30 things I've learned from using Linux ...

Summary:I began My Linux Experience back at the end of February and over the past five months I've managed to spend a fair bit of time dabbling and experimenting with a variety of Linux distros. Over these months I've learned a lot - a lot about Linux, a lot about the Linux community and a lot about myself and how I look at and interact with PCs.

I began My Linux Experience back at the end of February and over the past five months I've managed to spend a fair bit of time dabbling and experimenting with a variety of Linux distros.  Over these months I've learned a lot - a lot about Linux, a lot about the Linux community and a lot about myself and how I look at and interact with PCs. 

The five month mark seems like as good a time as any to put some of these thoughts, feelings and finding out into the wild for comment and discussion.

So here, in no particular order, are some of the things that I've learned from using Linux ...

  1. That I don't have to pay money to get my hands on a credible operating system.
  2. There are far more Linux distros available that I have time to try them out.
  3. Switching to Linux does not mean trouble-free computing.
  4. Whenever you ask a Linux user which is the best distro, invariably the answer you'll get is the name of the distro that they're using.
  5. In my opinion, the best Linux distro is Ubuntu.
  6. No matter how much I like a GUI, and no matter how lazy years of using Windows made me, there's a lot to be said for using a command line.
  7. Linux does crash.
  8. The lack of a decent line-up of games for Linux sucks.
  9. Without a doubt, you need lower system requirements to run a Linux distro such as Ubuntu compared to Vista.
  10. No matter what Linux fans tell me, I still believe that Wine is far from perfect.
  11. Installing Linux is far easier than installing Windows.
  12. I still haven't found the killer app for Linux.
  13. Arguing, or even trying to enter into any kind of sensible discussion with a Linux fanboy is pointless.  Any opinions you have will be trampled on, dismissed out of hand and their own opinion substituted in its place as fact.
  14. Try as I might, I can't drum up enthusiasm for RedHat or SuSE.
  15. The LiveCD really does mean that anyone who can burn and boot up off a CD can take Linux for a spin.
  16. Linux's main weak point when it comes to hardware support is WiFi.  If there's one area that the development community need to address urgently, it's this.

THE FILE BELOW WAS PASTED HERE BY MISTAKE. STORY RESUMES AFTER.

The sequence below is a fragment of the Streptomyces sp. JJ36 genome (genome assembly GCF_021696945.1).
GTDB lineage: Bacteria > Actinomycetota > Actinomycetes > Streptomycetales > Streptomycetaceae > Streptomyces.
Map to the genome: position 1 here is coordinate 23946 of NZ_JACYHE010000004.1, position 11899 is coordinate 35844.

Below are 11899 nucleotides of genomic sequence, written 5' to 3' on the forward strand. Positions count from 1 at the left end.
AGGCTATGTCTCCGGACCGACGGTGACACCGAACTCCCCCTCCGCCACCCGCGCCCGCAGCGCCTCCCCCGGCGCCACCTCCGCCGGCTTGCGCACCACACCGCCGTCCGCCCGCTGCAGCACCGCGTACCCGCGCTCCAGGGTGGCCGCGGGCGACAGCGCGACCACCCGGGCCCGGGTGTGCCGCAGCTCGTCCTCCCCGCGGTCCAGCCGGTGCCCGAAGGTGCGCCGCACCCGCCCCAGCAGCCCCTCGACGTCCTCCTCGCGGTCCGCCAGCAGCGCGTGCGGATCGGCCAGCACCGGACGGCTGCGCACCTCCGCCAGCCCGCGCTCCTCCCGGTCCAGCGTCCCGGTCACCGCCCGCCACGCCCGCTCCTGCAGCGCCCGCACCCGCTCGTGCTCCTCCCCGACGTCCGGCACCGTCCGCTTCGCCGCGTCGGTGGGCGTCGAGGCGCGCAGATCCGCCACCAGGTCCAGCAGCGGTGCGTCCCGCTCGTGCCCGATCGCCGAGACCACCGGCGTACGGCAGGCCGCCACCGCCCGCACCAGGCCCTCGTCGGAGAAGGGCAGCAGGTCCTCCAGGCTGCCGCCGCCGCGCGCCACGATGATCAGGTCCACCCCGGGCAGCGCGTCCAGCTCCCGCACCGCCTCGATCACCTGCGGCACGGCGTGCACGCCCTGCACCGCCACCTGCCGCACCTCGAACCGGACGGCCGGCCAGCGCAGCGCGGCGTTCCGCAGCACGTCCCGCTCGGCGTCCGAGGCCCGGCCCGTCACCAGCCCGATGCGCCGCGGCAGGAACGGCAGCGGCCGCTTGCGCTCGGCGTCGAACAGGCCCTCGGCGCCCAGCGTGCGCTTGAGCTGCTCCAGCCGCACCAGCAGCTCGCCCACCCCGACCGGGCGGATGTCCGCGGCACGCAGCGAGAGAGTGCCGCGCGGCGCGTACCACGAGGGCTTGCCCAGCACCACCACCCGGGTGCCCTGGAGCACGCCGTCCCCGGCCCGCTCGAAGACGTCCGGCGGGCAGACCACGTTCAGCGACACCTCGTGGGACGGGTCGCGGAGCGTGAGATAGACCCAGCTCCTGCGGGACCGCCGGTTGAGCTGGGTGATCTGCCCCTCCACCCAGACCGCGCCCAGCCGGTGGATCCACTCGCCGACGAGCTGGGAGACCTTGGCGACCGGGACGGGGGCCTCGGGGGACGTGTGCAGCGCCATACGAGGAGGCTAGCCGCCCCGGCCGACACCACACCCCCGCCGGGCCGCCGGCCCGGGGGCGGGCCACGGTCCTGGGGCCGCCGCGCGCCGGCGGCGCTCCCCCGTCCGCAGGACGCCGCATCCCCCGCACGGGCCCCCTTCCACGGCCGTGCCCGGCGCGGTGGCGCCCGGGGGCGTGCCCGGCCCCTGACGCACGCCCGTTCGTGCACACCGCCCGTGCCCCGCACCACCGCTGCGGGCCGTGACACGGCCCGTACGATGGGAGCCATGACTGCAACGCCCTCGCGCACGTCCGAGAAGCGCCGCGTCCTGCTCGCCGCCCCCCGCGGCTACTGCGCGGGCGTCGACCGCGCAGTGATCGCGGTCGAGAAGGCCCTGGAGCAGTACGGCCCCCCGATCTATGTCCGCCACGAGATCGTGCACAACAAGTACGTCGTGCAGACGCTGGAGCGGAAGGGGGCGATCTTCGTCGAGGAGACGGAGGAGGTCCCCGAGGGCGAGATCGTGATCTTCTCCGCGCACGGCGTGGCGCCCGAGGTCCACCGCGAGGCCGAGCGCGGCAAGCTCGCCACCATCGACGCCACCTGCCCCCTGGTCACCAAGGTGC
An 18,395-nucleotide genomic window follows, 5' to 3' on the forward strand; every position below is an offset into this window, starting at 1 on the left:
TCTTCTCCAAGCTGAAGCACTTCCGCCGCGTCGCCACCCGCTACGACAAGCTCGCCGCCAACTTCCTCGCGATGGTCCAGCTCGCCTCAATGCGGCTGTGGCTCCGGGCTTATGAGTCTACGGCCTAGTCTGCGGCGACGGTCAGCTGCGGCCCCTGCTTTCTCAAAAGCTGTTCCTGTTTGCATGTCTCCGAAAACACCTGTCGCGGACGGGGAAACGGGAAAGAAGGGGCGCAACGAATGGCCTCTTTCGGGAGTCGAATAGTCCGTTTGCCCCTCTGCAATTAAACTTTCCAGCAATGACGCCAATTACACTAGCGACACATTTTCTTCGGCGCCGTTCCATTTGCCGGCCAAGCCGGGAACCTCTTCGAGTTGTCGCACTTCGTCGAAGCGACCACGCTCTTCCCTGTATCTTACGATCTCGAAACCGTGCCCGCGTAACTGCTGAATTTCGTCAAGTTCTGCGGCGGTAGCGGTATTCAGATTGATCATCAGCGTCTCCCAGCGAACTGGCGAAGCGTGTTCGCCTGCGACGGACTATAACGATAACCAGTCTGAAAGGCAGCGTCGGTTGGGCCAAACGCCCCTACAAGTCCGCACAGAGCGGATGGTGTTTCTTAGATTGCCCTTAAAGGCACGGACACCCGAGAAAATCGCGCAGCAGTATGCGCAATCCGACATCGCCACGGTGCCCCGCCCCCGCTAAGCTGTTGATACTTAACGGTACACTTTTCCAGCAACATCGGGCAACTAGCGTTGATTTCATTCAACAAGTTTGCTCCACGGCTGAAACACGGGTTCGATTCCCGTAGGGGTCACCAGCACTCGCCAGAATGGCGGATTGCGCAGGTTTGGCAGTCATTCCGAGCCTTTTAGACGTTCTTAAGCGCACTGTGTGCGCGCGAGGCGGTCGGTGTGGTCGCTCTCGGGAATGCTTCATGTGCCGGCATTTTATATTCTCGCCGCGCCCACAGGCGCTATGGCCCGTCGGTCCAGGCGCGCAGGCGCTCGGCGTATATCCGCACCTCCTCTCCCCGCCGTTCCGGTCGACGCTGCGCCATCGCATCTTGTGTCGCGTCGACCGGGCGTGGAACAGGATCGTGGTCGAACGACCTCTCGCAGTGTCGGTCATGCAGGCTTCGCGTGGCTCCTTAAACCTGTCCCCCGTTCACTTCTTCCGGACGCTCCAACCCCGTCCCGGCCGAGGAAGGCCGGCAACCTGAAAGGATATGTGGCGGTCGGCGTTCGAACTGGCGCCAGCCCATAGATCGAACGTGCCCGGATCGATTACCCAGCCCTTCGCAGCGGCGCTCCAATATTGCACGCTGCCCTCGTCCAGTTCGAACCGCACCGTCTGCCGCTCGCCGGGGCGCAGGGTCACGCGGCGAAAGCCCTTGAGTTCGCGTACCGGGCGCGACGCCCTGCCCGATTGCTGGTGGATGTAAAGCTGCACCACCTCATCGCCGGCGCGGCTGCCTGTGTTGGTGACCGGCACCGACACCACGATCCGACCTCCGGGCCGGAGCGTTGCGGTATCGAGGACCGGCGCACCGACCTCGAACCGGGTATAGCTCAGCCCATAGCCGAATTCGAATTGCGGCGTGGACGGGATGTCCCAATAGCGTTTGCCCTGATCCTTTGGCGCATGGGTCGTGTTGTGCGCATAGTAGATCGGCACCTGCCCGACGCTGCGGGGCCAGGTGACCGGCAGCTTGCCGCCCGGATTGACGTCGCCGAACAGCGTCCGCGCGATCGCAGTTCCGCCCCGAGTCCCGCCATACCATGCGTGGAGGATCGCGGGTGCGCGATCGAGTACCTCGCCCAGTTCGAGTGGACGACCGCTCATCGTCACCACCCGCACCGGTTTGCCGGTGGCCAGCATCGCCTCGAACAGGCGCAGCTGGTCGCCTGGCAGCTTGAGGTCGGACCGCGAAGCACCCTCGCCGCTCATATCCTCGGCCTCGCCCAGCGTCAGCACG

17. There are legal alternatives to illegal codecs ... but you have to know where to look.
  18. Steer clear of proprietary file formats such as WMA and WMV and you avoid 99% of codec hassles.
  19. A Linux distro with Beryl installed makes Vista's Aero look lame.
  20. Open Office can do 90% of what I use Microsoft Office for ...
  21. ... however, Open Office has some serious speed issues.
  22. The key to success with Linux has nothing to do with being good with computers, it's about being good with Google and having one heck of a sense of adventure.
  23. I still don't understand the deal with Gobuntu.
  24. Setting up a Windows/Linux dual boot machine is simple.
  25. The Linux bootloader is very versatile.
  26. While Michael Dell might like Automatix, I'm not all that thrilled with it.
  27. The more I use Linux, the less I want to buy into the Mac ecosystem.
  28. I really don't care whether the software I use on Linux is open-source or closed-source.
  29. The more I use Linux distros, the more OS agnostic I find myself becoming.
  30. No matter how jazzed I feel about Linux, I'm 100% certain that desktop Linux distros represent no threat to the dominance of Windows - at least in the short to medium term.

Oh, and how could I leave off the final thing I've learned:

- Using Linux gives me a satisfying sense of "sticking it to the man," although at times I get the feeling that the person I'm sticking it to ends up being me.

Thoughts?

Topics: Linux, Open Source

About

Adrian Kingsley-Hughes is an internationally published technology author who has devoted over a decade to helping users get the most from technology -- whether that be by learning to program, building a PC from a pile of parts, or helping them get the most from their new MP3 player or digital camera.Adrian has authored/co-authored technic... Full Bio

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